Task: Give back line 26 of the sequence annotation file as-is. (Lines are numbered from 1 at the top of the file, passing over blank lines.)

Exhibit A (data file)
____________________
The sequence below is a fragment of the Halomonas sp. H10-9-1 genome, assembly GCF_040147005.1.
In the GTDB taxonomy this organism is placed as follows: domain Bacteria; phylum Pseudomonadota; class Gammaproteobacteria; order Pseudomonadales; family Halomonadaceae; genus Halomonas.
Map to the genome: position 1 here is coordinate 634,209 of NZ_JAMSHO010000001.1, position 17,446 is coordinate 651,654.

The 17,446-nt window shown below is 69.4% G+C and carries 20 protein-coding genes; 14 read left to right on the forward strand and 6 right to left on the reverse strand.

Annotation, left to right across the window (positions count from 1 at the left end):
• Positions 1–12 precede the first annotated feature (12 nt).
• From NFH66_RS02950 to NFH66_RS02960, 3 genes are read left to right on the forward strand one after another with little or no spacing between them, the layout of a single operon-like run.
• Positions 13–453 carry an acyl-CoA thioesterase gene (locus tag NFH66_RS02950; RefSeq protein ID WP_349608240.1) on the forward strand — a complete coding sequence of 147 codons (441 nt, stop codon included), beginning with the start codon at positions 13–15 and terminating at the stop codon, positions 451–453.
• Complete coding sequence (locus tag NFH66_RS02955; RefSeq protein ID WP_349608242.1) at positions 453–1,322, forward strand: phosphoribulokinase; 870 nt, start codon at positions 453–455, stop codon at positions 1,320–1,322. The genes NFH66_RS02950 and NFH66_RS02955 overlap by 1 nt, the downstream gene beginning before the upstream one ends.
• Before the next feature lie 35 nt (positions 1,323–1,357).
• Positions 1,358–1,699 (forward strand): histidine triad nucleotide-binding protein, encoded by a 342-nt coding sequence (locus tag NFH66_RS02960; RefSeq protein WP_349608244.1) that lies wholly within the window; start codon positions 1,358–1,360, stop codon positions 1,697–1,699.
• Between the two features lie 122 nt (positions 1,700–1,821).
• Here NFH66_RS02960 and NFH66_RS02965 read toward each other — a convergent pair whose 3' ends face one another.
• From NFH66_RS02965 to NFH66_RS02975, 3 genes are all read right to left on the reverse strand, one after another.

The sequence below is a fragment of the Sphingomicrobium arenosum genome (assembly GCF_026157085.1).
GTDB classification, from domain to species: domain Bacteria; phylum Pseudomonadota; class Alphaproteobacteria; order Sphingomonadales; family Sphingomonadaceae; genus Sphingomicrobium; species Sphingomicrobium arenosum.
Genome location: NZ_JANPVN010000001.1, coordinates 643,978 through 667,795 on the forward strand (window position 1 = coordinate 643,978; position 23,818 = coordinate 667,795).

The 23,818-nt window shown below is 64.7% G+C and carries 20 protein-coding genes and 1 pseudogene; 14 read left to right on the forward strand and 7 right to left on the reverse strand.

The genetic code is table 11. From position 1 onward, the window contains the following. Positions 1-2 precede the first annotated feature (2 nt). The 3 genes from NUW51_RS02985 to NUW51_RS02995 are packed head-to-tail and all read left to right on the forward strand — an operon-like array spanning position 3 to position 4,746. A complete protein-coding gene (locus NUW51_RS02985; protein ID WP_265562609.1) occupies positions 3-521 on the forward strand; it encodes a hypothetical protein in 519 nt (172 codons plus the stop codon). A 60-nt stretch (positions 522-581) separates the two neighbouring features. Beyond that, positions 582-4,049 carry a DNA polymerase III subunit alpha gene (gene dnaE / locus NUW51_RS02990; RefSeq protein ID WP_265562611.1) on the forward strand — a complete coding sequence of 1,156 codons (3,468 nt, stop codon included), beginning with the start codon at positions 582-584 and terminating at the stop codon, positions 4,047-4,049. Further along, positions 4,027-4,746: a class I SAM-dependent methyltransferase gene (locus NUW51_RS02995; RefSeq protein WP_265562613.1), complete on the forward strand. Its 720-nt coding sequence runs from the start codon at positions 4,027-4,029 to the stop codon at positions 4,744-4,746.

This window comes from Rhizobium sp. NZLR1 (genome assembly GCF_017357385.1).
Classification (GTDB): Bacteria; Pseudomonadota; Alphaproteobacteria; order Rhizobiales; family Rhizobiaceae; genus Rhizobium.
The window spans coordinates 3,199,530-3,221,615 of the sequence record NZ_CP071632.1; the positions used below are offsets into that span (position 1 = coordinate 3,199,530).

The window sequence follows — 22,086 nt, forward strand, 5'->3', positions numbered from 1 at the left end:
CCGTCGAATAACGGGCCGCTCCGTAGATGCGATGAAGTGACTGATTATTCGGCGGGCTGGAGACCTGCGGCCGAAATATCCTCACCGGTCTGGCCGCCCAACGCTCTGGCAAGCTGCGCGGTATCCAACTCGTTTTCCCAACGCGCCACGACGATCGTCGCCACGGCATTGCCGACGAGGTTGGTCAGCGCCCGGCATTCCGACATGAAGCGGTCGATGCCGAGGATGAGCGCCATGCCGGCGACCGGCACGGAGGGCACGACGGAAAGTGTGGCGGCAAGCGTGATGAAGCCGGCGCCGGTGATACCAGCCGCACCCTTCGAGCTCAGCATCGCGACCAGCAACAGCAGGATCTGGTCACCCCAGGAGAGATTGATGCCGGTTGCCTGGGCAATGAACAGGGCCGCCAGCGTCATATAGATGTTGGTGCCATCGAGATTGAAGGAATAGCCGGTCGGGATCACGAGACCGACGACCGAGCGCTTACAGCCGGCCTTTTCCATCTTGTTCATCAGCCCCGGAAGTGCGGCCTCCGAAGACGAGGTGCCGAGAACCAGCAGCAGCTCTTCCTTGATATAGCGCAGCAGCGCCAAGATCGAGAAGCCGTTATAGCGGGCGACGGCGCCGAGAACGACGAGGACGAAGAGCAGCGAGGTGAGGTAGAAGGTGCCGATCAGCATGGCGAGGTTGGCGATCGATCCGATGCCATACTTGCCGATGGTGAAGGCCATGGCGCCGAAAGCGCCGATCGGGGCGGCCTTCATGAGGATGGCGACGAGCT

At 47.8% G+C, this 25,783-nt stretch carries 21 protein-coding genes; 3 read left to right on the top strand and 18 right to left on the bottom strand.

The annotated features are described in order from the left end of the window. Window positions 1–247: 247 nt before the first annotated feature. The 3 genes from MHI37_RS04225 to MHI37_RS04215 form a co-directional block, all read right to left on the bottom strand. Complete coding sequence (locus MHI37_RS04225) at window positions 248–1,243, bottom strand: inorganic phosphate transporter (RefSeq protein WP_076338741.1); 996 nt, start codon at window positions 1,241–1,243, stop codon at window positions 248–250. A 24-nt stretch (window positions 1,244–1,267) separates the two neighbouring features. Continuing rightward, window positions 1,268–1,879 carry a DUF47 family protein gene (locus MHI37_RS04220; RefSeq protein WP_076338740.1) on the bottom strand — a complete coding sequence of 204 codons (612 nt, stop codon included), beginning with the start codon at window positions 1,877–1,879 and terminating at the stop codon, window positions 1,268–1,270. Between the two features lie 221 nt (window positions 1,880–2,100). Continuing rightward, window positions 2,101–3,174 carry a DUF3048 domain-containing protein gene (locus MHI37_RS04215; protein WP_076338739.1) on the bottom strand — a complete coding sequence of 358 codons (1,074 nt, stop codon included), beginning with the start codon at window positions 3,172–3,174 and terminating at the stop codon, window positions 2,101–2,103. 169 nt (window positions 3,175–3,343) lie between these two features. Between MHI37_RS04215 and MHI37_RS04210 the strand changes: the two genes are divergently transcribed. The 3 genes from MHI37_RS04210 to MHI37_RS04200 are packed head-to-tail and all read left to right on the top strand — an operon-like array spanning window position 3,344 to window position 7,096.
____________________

The annotated features are described in order from the left end of the window. Window positions 1–247: 247 nt before the first annotated feature. The 3 genes from MHI37_RS04225 to MHI37_RS04215 form a co-directional block, all read right to left on the bottom strand. Complete coding sequence (locus MHI37_RS04225) at window positions 248–1,243, bottom strand: inorganic phosphate transporter (RefSeq protein WP_076338741.1); 996 nt, start codon at window positions 1,241–1,243, stop codon at window positions 248–250. A 24-nt stretch (window positions 1,244–1,267) separates the two neighbouring features. Continuing rightward, window positions 1,268–1,879 carry a DUF47 family protein gene (locus MHI37_RS04220; RefSeq protein WP_076338740.1) on the bottom strand — a complete coding sequence of 204 codons (612 nt, stop codon included), beginning with the start codon at window positions 1,877–1,879 and terminating at the stop codon, window positions 1,268–1,270. Between the two features lie 221 nt (window positions 1,880–2,100). Continuing rightward, window positions 2,101–3,174 carry a DUF3048 domain-containing protein gene (locus MHI37_RS04215; protein WP_076338739.1) on the bottom strand — a complete coding sequence of 358 codons (1,074 nt, stop codon included), beginning with the start codon at window positions 3,172–3,174 and terminating at the stop codon, window positions 2,101–2,103. 169 nt (window positions 3,175–3,343) lie between these two features. Between MHI37_RS04215 and MHI37_RS04210 the strand changes: the two genes are divergently transcribed. The 3 genes from MHI37_RS04210 to MHI37_RS04200 are packed head-to-tail and all read left to right on the top strand — an operon-like array spanning window position 3,344 to window position 7,096.